Harshavati, Harṣavatī: 2 definitions

Introduction

Introduction:

Harshavati means something in Hinduism, Sanskrit. If you want to know the exact meaning, history, etymology or English translation of this term then check out the descriptions on this page. Add your comment or reference to a book if you want to contribute to this summary article.

The Sanskrit term Harṣavatī can be transliterated into English as Harsavati or Harshavati, using the IAST transliteration scheme (?).

In Hinduism

Kavya (poetry)

[«previous (H) next»] — Harshavati in Kavya glossary
Source: Wisdom Library: Kathāsaritsāgara

Harṣavatī (हर्षवती) is the wife of king Jyotiṣprabha from Ratnākara, according to the Kathāsaritsāgara, chapter 58. Accordingly, as Pulastya said in his hermitage: “... there lived in the city of Ratnākara a king named Jyotiṣprabha, who ruled the earth with supreme authority, as far as the sea, the mine of jewels. There was born to him, by his queen named Harṣavatī, a son, whose birth was due to the favour of Śiva propitiated by severe asceticism”.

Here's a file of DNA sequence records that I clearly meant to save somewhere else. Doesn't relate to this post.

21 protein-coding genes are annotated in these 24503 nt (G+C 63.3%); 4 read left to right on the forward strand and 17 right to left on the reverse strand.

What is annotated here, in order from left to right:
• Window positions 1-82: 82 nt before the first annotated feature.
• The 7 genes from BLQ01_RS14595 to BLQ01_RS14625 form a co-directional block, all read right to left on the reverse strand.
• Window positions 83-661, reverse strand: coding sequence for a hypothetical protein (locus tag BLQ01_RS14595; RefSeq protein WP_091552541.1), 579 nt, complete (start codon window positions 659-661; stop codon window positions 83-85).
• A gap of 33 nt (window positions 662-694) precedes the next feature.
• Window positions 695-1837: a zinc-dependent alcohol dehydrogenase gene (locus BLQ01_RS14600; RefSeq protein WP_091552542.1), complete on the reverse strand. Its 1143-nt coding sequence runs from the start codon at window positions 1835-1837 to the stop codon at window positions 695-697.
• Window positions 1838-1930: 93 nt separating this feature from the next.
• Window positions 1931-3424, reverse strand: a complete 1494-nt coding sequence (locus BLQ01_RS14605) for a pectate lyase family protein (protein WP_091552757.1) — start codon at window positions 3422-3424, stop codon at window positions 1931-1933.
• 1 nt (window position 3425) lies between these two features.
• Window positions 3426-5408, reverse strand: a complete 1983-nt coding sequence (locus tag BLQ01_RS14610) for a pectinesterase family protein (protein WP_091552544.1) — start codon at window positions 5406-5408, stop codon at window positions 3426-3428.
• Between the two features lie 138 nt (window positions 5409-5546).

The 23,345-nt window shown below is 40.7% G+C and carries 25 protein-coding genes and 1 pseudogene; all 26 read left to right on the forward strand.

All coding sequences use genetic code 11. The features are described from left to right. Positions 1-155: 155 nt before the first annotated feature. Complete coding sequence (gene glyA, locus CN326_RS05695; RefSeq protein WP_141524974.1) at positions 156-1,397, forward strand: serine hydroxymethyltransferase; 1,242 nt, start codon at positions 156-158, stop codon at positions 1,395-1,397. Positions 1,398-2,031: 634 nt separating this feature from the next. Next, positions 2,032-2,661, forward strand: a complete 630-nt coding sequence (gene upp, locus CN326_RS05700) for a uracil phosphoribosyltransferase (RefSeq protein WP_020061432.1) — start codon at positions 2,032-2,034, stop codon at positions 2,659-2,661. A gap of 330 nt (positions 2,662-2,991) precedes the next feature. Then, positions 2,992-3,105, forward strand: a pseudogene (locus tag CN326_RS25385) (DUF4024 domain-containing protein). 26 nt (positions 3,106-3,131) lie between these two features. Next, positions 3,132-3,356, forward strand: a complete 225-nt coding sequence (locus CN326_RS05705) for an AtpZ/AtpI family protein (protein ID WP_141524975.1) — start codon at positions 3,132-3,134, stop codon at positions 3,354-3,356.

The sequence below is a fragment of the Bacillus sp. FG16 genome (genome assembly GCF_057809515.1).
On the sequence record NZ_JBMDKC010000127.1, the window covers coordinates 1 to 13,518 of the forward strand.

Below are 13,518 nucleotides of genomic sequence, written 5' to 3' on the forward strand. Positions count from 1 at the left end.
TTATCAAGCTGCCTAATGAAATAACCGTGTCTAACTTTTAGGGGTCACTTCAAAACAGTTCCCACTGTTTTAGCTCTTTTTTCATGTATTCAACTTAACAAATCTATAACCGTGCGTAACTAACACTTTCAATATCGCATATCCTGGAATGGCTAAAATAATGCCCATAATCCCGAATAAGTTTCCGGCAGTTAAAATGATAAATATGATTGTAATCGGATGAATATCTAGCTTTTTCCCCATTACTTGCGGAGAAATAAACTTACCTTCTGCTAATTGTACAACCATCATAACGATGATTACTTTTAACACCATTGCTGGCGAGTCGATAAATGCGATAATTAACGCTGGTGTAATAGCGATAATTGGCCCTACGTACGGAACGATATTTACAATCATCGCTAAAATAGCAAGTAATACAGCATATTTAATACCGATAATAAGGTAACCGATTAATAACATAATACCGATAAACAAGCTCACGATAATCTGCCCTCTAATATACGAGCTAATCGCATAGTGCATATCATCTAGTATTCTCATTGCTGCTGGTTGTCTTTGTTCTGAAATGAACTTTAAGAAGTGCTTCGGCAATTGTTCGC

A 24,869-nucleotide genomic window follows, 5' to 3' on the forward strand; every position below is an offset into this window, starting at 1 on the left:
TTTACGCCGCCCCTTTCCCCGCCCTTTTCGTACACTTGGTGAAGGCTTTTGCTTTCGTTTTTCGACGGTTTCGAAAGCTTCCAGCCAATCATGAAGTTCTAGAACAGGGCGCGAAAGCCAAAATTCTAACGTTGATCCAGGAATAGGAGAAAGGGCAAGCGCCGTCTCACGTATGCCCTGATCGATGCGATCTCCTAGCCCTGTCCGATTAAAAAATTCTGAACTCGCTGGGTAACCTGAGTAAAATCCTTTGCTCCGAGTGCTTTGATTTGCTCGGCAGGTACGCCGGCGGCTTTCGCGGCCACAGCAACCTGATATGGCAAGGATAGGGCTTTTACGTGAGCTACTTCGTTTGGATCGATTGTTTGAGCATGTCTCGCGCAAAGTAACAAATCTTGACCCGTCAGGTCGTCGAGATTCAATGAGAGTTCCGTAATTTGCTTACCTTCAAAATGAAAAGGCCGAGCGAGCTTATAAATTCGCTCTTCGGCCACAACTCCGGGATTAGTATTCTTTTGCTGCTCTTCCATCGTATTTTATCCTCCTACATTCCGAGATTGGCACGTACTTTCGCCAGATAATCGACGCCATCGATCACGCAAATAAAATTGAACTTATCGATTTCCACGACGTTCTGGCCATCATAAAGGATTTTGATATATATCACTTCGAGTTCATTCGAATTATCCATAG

The story of Harṣavatī was narrated by Gomukha to Naravāhanadatta in order to demonstrate that “the appointed union of human beings certainly takes place in this world, though vast spaces intervene”.

The Kathāsaritsāgara (‘ocean of streams of story’), mentioning Harṣavatī, is a famous Sanskrit epic story revolving around prince Naravāhanadatta and his quest to become the emperor of the vidyādharas (celestial beings). The work is said to have been an adaptation of Guṇāḍhya’s Bṛhatkathā consisting of 100,000 verses, which in turn is part of a larger work containing 700,000 verses.

context information

Kavya (काव्य, kavya) refers to Sanskrit poetry, a popular ancient Indian tradition of literature. There have been many Sanskrit poets over the ages, hailing from ancient India and beyond. This topic includes mahakavya, or ‘epic poetry’ and natya, or ‘dramatic poetry’.

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Languages of India and abroad

Sanskrit dictionary

[«previous (H) next»] — Harshavati in Sanskrit glossary
Source: Cologne Digital Sanskrit Dictionaries: Monier-Williams Sanskrit-English Dictionary

1) Harṣavatī (हर्षवती):—[=harṣa-vatī] [from harṣa-vat > harṣa] f. Name of a princess, [Kathāsaritsāgara]

2) [v.s. ...] of a town, [ib.]

context information

Sanskrit, also spelled संस्कृतम् (saṃskṛtam), is an ancient language of India commonly seen as the grandmother of the Indo-European language family (even English!). Closely allied with Prakrit and Pali, Sanskrit is more exhaustive in both grammar and terms and has the most extensive collection of literature in the world, greatly surpassing its sister-languages Greek and Latin.

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